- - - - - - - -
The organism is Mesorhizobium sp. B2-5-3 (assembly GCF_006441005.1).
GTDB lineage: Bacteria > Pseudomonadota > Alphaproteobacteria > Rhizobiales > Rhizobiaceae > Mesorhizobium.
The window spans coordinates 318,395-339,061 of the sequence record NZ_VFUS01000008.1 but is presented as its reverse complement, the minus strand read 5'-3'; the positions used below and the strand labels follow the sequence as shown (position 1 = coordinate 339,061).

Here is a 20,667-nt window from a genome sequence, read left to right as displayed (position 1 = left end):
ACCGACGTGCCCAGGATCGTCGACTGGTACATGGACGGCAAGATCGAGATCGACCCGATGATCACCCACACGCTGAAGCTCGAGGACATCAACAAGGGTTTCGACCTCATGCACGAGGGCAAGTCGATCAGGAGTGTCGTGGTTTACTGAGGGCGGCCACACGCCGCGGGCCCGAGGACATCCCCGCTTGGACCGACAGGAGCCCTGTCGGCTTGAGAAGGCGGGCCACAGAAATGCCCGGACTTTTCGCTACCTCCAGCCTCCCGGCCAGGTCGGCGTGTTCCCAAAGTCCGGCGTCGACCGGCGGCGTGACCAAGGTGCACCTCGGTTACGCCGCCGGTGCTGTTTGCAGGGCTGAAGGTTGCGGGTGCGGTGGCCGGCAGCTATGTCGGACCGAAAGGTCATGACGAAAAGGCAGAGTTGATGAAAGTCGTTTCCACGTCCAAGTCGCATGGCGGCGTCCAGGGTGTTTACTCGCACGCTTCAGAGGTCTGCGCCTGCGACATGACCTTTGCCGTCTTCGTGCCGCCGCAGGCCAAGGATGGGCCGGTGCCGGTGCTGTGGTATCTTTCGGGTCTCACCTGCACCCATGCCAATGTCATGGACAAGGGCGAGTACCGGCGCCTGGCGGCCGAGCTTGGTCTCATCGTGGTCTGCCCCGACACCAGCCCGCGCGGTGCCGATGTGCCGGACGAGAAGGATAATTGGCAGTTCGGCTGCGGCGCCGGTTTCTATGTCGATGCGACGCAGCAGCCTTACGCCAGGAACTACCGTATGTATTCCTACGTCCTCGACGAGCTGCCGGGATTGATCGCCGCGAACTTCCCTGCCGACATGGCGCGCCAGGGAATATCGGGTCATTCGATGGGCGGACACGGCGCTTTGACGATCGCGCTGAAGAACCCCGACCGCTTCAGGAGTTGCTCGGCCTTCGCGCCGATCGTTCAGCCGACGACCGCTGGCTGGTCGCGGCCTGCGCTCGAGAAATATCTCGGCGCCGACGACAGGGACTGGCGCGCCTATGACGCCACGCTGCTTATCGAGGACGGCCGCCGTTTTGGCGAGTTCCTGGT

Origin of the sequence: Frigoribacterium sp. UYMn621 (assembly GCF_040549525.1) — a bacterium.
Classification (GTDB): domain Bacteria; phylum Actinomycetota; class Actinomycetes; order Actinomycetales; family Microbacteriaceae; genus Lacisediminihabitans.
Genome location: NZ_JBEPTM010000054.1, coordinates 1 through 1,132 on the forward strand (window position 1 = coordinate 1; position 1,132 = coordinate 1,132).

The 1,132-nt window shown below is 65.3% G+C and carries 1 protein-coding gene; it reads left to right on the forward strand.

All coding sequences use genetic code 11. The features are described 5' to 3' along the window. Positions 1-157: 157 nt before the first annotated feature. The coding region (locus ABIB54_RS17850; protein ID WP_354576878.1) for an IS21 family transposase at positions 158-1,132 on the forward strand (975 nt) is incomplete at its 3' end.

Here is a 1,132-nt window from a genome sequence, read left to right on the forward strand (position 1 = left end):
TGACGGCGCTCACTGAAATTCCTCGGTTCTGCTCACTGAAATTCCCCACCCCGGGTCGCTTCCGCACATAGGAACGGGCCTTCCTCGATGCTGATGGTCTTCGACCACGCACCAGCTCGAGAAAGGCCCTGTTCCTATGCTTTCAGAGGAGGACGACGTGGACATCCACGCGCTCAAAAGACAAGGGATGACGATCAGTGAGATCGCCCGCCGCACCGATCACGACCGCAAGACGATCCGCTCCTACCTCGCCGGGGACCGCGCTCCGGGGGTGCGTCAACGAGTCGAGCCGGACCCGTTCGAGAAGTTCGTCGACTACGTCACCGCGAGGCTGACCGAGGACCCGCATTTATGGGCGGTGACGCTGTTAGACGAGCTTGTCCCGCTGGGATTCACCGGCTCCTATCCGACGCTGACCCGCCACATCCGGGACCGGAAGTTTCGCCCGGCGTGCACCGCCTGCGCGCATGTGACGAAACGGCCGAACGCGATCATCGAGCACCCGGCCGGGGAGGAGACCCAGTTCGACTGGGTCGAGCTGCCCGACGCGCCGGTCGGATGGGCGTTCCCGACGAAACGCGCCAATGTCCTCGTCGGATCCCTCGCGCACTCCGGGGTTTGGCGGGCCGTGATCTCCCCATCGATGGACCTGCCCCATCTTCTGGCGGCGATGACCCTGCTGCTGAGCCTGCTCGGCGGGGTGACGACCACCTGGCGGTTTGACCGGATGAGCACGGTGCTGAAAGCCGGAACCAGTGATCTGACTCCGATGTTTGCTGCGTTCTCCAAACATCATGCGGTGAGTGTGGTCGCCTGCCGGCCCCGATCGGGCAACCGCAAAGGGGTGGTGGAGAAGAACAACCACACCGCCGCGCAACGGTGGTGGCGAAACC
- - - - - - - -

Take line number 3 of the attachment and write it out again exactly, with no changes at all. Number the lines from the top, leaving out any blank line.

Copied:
The window spans coordinates 318,395-339,061 of the sequence record NZ_VFUS01000008.1 but is presented as its reverse complement, the minus strand read 5'-3'; the positions used below and the strand labels follow the sequence as shown (position 1 = coordinate 339,061).